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The Origin of the Term “NerdProm”: Ana Marie Cox, and Twitter

This a photo of GQ Washington Correspondent Ana Marie Cox and top Obama advisor David Axelrod. Yes, Axelrod is important, but let’s focus for a moment on Cox, who has indelibly made a mark on the White House Correspondents Dinner in one crucial way: It was she who dubbed it “NerdProm.” The WHCD was once jokingly referred to as “Prom” (a term I first heard from Politico’s Patrick Gavin, then at FishbowlDC)*, but last year on Twitter, Cox used the term and it caught on amongst members of the WH press corps (including, as I recall, well-read people like Jake Tapper, John Dickerson and Olivier Knox). Others outside the D.C. sphere soon picked it up (including me). 2009 was the first year that the WHCD had been properly Twittered (look at the adorable teensy showing in 2008!) – which meant that Twitter was the first place people were looking for their real-time WHCD news. Which meant that Twitter was leading the charge in setting tone and pushing mems. Which meant that those who were leaders on Twitter were the leaders in pushing those memes. Which brings us back to Ana Marie Cox, in whom resided a perfect storm of both Washington cool-kid cred and critical mass of Twitter followers.

While the #nerdprom hashtag was out in full force last year, it actually did not cross over into mainstream coverage all that much. I used it in the headline for my coverage at the Daily Beast (“Why The Nerd Prom Matters“) and Chris Cillizza used it on his WaPo blog, The Fix (“Twittering Nerd Prom“), but it was largely the province of the online-and-Twitter-savvy. Cut to this year, where there are now 33,800 Google hits for “nerdprom” and 17,500 for “Nerd Prom” – plus all sorts of headlines: “Real Nerds Skip Nerdprom‎” (New Republic); “Kim Kardashian plays chess at DC’s annual ‘nerd prom’‎” (Telegraph UK); “Rate The Celebrities from Nerd Prom!” (HuffPo) and, my personal favorite, this from the venerable WaPo “Reliable Source” column, veteran of many a WHCD: ““Nerd Prom” no longer: Celebrities steal spotlight from press, president, politicians, at White House Correspondents’ Dinner and after-parties.” From zero to being a “no longer” of a years-long tradition in 365 days flat. That’s quick work for a meme.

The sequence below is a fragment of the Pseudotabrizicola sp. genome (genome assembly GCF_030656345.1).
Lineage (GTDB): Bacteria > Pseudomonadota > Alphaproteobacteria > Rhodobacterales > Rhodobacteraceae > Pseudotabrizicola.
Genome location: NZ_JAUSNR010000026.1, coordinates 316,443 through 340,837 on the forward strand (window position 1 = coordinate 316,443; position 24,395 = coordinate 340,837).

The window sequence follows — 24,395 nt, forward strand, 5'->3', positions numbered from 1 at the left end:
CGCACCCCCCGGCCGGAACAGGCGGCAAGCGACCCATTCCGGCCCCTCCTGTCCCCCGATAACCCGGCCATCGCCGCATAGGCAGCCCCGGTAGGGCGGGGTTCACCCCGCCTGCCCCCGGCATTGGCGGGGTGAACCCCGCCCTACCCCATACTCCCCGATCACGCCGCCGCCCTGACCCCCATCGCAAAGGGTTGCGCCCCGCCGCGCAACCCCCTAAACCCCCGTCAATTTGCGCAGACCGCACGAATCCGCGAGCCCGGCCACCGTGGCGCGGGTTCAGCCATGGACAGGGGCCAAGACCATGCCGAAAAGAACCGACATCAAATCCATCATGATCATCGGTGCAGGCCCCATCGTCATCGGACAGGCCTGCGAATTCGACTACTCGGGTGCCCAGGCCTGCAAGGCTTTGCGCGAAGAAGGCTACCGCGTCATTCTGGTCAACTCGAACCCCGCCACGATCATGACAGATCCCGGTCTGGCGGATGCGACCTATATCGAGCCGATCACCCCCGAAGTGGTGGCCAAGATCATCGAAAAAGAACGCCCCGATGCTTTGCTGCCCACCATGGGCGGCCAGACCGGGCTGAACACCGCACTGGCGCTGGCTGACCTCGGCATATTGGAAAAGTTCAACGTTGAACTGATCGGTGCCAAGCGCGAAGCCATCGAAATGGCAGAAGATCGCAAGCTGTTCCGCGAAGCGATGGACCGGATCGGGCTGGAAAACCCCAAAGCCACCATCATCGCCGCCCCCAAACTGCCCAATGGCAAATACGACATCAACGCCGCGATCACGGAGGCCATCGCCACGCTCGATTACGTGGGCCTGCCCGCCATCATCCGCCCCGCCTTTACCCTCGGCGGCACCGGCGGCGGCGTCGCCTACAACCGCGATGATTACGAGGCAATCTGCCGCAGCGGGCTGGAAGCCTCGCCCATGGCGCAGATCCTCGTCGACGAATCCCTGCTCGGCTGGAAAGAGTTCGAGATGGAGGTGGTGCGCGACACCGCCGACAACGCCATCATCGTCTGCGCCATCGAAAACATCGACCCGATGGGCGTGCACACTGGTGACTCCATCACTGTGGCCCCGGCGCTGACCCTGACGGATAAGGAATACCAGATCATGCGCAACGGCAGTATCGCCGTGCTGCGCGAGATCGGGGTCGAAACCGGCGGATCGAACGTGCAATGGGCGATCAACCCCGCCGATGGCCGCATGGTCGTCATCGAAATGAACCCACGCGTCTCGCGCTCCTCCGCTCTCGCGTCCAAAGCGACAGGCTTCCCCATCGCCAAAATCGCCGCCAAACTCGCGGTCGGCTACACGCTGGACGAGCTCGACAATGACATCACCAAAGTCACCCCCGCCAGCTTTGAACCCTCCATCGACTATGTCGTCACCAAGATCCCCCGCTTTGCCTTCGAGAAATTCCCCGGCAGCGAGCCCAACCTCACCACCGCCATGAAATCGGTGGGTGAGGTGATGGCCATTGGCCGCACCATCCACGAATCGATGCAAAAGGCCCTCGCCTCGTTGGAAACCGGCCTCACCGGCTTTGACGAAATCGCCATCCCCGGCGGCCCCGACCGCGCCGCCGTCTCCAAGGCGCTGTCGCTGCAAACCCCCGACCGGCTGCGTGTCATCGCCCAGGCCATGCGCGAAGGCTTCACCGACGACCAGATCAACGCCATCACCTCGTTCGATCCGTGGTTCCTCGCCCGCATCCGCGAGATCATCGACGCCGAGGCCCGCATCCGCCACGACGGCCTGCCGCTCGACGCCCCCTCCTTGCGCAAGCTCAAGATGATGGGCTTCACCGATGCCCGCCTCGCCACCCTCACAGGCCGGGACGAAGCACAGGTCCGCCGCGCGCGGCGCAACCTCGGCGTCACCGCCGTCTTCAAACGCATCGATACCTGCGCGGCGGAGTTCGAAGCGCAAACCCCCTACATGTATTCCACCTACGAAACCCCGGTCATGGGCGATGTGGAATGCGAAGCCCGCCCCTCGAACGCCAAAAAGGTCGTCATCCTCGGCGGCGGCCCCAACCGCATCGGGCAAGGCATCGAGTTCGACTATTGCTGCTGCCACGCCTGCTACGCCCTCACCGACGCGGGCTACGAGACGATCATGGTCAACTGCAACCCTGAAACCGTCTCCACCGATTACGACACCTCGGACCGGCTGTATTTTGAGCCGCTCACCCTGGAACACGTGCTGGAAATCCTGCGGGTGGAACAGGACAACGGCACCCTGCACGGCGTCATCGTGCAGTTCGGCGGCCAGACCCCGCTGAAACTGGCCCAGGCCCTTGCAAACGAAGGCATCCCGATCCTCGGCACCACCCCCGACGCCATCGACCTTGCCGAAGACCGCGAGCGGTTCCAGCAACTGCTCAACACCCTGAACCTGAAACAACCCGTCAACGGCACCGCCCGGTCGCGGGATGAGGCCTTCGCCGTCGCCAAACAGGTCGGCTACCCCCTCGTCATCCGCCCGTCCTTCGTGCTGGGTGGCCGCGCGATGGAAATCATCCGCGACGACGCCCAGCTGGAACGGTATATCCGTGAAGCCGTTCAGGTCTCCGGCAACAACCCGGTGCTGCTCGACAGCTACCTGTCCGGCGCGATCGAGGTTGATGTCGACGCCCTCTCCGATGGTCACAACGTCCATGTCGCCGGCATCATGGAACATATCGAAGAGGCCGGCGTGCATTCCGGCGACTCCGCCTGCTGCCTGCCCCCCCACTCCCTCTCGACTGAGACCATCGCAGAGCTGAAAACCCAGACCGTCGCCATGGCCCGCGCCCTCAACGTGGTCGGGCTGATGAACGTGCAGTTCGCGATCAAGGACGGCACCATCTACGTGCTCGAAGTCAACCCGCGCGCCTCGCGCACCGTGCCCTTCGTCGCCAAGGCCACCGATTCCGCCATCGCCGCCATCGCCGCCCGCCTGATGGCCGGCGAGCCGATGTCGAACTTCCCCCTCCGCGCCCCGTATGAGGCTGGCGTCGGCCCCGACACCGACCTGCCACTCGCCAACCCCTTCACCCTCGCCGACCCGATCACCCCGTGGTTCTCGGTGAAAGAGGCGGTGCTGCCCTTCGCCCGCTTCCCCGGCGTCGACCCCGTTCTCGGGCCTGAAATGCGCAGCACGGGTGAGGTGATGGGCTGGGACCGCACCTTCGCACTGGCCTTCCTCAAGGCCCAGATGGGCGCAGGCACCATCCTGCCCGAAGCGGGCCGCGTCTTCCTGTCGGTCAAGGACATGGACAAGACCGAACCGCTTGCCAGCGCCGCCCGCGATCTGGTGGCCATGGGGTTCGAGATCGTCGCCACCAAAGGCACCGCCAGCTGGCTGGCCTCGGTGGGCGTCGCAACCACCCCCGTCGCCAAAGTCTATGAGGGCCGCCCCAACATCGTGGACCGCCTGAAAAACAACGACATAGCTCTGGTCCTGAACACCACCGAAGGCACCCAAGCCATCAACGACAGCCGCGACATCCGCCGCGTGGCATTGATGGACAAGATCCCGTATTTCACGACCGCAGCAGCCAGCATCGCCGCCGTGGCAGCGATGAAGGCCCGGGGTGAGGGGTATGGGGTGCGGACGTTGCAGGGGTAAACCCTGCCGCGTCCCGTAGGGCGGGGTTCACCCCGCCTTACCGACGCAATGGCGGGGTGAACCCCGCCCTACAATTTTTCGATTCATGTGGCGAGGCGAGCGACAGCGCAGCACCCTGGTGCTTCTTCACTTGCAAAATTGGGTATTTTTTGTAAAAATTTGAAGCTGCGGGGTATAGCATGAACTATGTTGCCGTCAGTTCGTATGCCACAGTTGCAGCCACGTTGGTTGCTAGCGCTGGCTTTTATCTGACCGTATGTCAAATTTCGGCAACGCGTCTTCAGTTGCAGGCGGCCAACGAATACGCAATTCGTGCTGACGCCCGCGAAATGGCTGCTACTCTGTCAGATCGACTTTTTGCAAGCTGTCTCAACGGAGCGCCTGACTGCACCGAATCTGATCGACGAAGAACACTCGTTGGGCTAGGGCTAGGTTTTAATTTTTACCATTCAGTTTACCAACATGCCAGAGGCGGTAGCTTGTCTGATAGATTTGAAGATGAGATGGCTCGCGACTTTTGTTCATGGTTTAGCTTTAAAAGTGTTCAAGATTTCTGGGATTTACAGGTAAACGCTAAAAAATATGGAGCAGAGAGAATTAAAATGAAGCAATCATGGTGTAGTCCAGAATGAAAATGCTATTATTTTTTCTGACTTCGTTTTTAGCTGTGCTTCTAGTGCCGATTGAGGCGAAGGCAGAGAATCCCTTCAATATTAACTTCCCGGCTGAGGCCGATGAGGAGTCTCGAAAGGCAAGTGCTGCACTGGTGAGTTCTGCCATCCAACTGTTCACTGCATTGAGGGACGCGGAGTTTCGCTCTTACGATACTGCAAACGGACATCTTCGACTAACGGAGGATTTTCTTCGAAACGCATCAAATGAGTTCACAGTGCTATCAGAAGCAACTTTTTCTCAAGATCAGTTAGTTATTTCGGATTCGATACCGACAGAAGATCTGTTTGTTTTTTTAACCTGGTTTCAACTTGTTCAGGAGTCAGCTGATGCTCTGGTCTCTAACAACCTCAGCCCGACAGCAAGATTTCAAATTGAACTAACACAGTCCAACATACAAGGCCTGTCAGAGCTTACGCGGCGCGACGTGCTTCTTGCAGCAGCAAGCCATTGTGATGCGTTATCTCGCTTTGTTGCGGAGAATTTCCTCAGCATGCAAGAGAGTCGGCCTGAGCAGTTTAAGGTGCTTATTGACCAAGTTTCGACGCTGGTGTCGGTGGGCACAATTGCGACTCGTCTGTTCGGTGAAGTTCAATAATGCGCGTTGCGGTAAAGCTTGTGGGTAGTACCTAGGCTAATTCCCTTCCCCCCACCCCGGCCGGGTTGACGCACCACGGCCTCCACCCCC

I can only find two places confirming that Cox started the #nerdprom meme: Dylan Stableford at The Wrap this year and Cillizza last year. I’m sure there are more, but it seemed worthwhile to get this important piece of WHCD history officially on the books.

It should be noted, btw, that Cox did not coin the actual phrase “Nerd Prom,” just applied it to the WHCD. “I think ‘nerdprom’ was coined to describe Comicon,” Cox wrote me in an email. “But I think I helped make WHCD into nerdprom east.”

Indeed it was, and indeed she did.

Related:
PHOTOS: NerdProm 2010 [Mediaite]

*A clarification on the usage of the term “Prom” for the WHCD: According to Washingtonian Magazine editor Garrett Graff,
Anne Schroeder was the first to
usen “prom” in reference to the WHCD, in the “Names & Faces” column in the Washington Post. Graff, who was then writing FishbowlDC, used it for the WHCD cateogory (see the exhaustive “Prom” list), first using it in April 2005.

**It must be noted: the phrase gained its own version of immortality a solid two decades before any of this, on Saturday Night Live with nerds-in-love Todd and Lisa, aka Bill Murray and Gilda Radner. The original “Nerd Prom” sketch is below.




Photo via Vanity Fair.

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